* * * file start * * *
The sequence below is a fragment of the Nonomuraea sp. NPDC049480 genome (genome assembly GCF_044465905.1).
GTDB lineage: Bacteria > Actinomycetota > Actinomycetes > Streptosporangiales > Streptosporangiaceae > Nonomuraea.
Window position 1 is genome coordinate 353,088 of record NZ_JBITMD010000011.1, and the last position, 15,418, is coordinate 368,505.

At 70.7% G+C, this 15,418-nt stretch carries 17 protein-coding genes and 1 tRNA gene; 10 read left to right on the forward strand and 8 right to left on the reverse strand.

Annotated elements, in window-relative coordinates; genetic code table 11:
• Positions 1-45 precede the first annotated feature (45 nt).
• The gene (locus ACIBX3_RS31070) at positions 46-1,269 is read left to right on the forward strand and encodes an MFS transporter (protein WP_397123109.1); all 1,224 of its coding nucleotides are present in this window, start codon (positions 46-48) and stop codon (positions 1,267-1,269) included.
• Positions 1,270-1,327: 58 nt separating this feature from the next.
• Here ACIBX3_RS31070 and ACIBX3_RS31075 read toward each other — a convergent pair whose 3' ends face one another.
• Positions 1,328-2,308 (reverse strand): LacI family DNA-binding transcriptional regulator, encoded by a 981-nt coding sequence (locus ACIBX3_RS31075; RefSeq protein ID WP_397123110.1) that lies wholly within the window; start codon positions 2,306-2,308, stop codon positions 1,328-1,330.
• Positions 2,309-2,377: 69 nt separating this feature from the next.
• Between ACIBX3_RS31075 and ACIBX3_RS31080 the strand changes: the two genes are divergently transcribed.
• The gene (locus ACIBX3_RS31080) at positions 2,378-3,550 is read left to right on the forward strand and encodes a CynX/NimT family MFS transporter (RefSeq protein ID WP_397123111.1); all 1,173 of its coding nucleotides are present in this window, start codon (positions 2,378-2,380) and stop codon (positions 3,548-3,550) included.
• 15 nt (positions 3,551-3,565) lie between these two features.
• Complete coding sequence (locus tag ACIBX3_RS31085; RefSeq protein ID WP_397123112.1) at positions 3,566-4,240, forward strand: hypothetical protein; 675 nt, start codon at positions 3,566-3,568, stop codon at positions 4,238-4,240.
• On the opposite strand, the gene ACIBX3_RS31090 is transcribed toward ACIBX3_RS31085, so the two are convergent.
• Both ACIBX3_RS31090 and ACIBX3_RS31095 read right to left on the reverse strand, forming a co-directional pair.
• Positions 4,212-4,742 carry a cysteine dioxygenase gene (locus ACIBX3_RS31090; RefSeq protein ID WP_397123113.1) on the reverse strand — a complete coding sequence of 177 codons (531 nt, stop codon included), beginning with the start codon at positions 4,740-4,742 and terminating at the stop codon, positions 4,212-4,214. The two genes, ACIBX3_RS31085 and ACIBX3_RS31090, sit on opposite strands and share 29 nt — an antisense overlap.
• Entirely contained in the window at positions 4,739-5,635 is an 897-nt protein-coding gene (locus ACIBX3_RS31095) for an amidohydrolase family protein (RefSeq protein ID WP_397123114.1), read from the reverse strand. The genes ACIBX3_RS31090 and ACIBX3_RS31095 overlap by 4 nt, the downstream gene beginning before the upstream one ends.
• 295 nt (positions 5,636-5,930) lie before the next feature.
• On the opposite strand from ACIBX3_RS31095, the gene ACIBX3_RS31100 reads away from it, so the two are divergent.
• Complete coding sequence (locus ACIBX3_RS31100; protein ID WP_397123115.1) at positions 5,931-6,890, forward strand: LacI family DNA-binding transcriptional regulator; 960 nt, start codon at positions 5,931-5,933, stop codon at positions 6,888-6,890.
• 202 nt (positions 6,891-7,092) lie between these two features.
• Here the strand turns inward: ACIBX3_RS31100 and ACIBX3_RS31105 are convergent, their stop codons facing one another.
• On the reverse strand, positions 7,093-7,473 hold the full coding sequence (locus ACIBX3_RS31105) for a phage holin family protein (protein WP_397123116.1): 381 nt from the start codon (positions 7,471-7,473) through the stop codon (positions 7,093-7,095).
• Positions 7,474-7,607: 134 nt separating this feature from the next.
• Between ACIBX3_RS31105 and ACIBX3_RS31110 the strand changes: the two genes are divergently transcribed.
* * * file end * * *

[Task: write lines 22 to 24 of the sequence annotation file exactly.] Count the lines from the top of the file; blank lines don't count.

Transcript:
• Complete coding sequence (locus ACIBX3_RS31100; protein ID WP_397123115.1) at positions 5,931-6,890, forward strand: LacI family DNA-binding transcriptional regulator; 960 nt, start codon at positions 5,931-5,933, stop codon at positions 6,888-6,890.
• 202 nt (positions 6,891-7,092) lie between these two features.
• Here the strand turns inward: ACIBX3_RS31100 and ACIBX3_RS31105 are convergent, their stop codons facing one another.